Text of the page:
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Opinion

Rethinking the notion of incentivized Arab emigration

There is considerable evidence, both statistical and anecdotal, indicating a desire among widespread segments of the Arab population in Judea-Samaria (and Gaza) to seek a more secure and prosperous future elsewhere, even without there being any purposeful policy to provide tempting tangible inducements to emigrate. 

Palestinian protesters burn an Israeli flag during a rally marking the 48th anniversary of the “Democratic Front for the Liberation of Palestine” in the West Bank city of Nablus, Feb. 18, 2016. Credit: Nasser Ishtayeh/Flash90.
Palestinian protesters burn an Israeli flag during a rally marking the 48th anniversary of the “Democratic Front for the Liberation of Palestine” in the West Bank city of Nablus, Feb. 18, 2016. Credit: Nasser Ishtayeh/Flash90.
Martin Sherman
Martin Sherman
Martin Sherman spent seven years in operational capacities in the Israeli defense establishment. He is the founder of the Israel Institute for Strategic Studies (IISS), a member of the Habithonistim-Israel Defense & Security Forum (IDSF) research team, and a participant in the Israel Victory Project.

For more than a quarter-century, I have promoted the idea of incentivized emigration of the Arab residents of Judea-Samaria as the only “non-kinetic” policy prescription that can  ensure the long-term survival of Israel as the nation-state of the Jewish people.

However, whenever I raise the topic for debate, it is greeted, with howls of protest and shocked disapproval—particularly by devotees of the two-state solution. In general, the criticisms of the incentivized emigration proposal centers on contentions: (a) it is impractical; and (b) it is immoral.

For several reasons, I do not wish to focus much on the practicality of the proposal. After all, as the two-state formula has failed disastrously over the last 25 years, wreaking death and devastation across the length and breadth of the country. It takes a lot of gall from two-stater proponents to demand that  alternative formulae to be “practical”—given the proven impracticality of their own  political credo.

Moreover, there is considerable evidence, both statistical and anecdotal, indicating a desire among widespread segments of the Arab population in Judea-Samaria (and Gaza) to seek a more secure and prosperous future elsewhere, even without there being any purposeful policy to provide tempting tangible inducements to emigrate

But moving from the question of practicality to that of morality, here matters are more clear-cut.

After all, to the best of my knowledge, no advocate of a Palestinian state has ever seriously claimed that it would be a pluralistic democratic state, characterized by its socio-cultural tolerance and openness. To the contrary, whenever, they are challenged as to the nature of the political entity they champion, two-staters typically  shrug their shoulders and insist that “it is not our concern” how the Palestinians choose to govern over their state and people. As if in Gaza, it was of no concern …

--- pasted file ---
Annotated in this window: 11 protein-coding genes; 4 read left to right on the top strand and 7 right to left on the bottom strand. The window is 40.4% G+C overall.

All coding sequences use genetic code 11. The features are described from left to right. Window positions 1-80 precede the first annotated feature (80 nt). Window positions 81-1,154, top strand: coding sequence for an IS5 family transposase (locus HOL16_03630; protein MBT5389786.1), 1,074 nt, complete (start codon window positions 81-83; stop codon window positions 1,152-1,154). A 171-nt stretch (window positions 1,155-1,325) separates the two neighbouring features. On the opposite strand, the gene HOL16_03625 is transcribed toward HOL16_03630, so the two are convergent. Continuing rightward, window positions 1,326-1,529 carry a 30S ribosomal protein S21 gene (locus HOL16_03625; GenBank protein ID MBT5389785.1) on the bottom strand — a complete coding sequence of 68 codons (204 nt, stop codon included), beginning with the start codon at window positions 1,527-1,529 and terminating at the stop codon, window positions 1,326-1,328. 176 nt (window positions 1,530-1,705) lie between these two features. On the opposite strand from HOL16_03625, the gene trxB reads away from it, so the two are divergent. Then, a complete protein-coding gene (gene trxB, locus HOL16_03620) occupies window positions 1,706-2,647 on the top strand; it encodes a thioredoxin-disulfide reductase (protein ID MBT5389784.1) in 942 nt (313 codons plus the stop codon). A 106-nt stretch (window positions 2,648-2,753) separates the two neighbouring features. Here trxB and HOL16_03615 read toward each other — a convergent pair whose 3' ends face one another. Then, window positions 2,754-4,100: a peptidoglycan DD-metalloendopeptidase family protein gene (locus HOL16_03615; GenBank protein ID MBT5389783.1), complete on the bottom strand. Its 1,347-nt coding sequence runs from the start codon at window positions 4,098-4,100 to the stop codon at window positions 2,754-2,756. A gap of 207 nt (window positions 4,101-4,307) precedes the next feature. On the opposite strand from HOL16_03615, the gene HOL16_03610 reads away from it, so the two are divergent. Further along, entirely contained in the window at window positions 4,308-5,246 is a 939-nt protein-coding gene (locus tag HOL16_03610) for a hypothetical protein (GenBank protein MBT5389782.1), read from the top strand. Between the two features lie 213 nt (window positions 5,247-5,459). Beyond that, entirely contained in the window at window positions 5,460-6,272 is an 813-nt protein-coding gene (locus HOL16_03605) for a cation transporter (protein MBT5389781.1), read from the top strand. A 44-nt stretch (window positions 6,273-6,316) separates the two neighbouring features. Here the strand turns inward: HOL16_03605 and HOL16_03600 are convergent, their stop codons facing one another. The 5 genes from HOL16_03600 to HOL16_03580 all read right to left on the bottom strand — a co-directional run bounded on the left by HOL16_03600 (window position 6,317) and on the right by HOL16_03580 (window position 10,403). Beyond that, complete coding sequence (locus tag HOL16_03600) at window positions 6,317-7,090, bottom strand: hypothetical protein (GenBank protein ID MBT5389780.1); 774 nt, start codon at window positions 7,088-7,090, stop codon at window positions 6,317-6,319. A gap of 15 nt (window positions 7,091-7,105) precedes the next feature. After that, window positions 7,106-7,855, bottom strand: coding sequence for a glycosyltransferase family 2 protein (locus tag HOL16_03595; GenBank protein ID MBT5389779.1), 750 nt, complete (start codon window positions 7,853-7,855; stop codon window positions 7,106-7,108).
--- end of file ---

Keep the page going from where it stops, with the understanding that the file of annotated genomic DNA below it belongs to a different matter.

Indeed, there is little reason to believe that any future Palestinians state will be anything but (yet another) homophobic, misogynistic, Muslim-majority tyranny, a bastion for jihadi terror groups—a state whose hallmarks would be gender discrimination against women, relentless persecution of gays, religious intolerance of any non-Muslim faith and the political oppression of political dissidents. Certainly, no two-state proponent has ever offered a persuasive argument why this would not be the case!

We are therefore compelled to ask: “Who has the moral high-ground?

Those who promote the establishment of said homophobic misogynistic Muslim majority tyranny that will comprise the utter negation of the very values its advocates invoke for its establishment?

Or those who advocate providing non-belligerent Palestinian individuals an opportunity to build a better life for themselves elsewhere, out of harm’s way, free from the recurring circles of death, destruction and destitution , brought down on them by the cruel, corrupt cliques that, for decades, have controlled their lives and led them astray to one disaster after another?

Moreover, why is offering financial inducements to Jews in Judea-Samaria to evacuate their homes to facilitate the establishment of this homophobic, misogynistic tyranny, deemed morally acceptable; but offering similar financial inducements to Arabs in Judea-Samaria to prevent the establishment of such an entity, is deemed morally reprehensible?

Finally, is it not extremely perverse to consider those who promote the establishment of such Muslim-majority tyranny, moderate and liberal; while those who advocate providing non-belligerent Palestinian individuals with the opportunity of building a better life for themselves elsewhere, are considered… “right wing extremists”?

Martin Sherman is the founder and executive director of the Israel Institute for Strategic Studies.

The opinions and facts presented in this article are those of the author, and neither JNS nor its partners assume any responsibility for them.
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